Is Brexit to blame for the travel chaos?
Thousands of half-term holidaymakers have had flights cancelled or delayed
Chaos at Britain’s airports has resulted in hundreds of flights being delayed and thousands of people’s holiday plans disrupted as politicians and travel bosses point fingers at each other over who is to blame.
The Observer reported that aviation minister Robert Courts was warned by unions at the start of the year that widespread disruption was “inevitable” and that government intervention was needed to prevent problems at British airports.
Courts was told in late January “that the industry wouldn’t be able to cope with high demand unless it received help to offset chronic staff shortages”, said the paper.
The union bosses’ predictions “played out in sometimes farcical scenes” last week as hundreds of flights were cancelled during one of the busiest periods of the year, leading to “day-long delays and massive queues snaking out of terminal buildings”.
‘Brexit plus Covid’
Speaking on BBC1’s Sunday Morning, he called on the government to relax immigration rules to allow EU workers who have returned to their country of origin following Brexit to come back to the UK in order to fill gaps left in the industry by their departure.
Khan said that the government could “very easily” make sure those people “are encouraged to come back” to the jobs they were in before returning to their country of origin.
“What the government’s got to do is get around the table with the aviation sector, the airports, those who run the airlines, to see what exactly their problems are. If there is a shortage, change the list to make sure those [workers] can come easier than other occupations,” he added.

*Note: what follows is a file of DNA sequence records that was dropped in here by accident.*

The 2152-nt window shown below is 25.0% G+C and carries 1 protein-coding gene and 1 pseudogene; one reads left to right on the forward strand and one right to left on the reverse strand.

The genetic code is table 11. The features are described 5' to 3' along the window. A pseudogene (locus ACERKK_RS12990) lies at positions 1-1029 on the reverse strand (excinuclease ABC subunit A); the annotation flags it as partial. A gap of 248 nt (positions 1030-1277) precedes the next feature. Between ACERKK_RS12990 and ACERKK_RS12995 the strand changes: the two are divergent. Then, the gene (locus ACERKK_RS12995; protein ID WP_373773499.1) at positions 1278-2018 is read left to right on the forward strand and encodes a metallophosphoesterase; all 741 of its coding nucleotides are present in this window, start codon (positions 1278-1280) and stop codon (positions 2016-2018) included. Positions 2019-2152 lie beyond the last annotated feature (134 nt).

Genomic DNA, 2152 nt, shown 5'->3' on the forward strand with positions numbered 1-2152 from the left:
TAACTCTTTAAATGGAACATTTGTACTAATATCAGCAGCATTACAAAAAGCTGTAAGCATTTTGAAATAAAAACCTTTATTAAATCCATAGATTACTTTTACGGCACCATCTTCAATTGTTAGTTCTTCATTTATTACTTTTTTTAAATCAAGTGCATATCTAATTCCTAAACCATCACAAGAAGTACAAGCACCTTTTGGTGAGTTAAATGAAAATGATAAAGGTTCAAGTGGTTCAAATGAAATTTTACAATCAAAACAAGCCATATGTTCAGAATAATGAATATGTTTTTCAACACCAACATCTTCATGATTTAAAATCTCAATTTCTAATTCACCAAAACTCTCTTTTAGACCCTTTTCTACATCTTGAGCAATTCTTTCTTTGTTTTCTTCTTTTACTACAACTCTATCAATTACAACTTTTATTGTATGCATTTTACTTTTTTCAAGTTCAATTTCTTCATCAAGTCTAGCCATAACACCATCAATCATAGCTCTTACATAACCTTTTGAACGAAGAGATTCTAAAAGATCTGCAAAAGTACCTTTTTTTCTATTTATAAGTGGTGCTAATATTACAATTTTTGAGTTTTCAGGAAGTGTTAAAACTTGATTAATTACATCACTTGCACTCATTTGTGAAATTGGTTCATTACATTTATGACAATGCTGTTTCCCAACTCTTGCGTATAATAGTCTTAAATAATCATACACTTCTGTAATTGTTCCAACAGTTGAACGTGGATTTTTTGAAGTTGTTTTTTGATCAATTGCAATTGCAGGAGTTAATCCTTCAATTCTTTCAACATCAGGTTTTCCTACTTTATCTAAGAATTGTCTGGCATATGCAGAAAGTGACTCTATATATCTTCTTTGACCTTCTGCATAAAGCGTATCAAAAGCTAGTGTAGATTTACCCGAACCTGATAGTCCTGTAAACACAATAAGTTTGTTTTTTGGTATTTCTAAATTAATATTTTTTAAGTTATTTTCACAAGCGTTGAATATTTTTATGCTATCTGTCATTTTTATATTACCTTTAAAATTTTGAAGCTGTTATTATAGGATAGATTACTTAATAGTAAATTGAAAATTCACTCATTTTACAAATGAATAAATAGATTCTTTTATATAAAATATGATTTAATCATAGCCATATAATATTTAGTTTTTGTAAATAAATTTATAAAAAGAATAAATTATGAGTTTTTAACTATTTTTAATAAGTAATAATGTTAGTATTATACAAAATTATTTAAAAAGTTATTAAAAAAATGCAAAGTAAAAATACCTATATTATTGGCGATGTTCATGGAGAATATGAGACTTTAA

Aviation staff cuts ‘too deep’
Transport Secretary Grant Shapps denied that aviation staff shortages were caused by the UK’s withdrawal from the EU and instead pointed to staff cuts made by the industry during the Covid-19 pandemic, which he said were “too deep”.
He rejected the call for lighter immigration measures for EU aviation workers who wish to work in the UK, and said it was instead down to aviation companies to attract British workers by offering higher pay. He told Sunday Morning’s Sophie Raworth: “The answer can’t always be to reach for the lever marked ‘More immigration’.”
“We are seeing the same problems across Europe. If it were only to do with Brexit, then there wouldn’t be a problem at Schiphol [airport in Amsterdam] or elsewhere. So that clearly can’t be true,” he said.
“I didn’t vote for Brexit, but the country did and we made our choice. We want a high-wage, high-skill economy. That means the aviation sector, like all other sectors – as the HGV lorry-driver sector has now done – must train people domestically,” he said.
Shapps also rejected a call from Ryanair’s chief executive Michael O’Leary to call in the Army to ease disruption, a demand made in The Times on Saturday.
Shapps said the government was looking at ways people could access compensation for their missed or delayed holidays, including automatic reimbursement for cancelled holidays “more like how ‘delay repay’ works on trains”, he explained.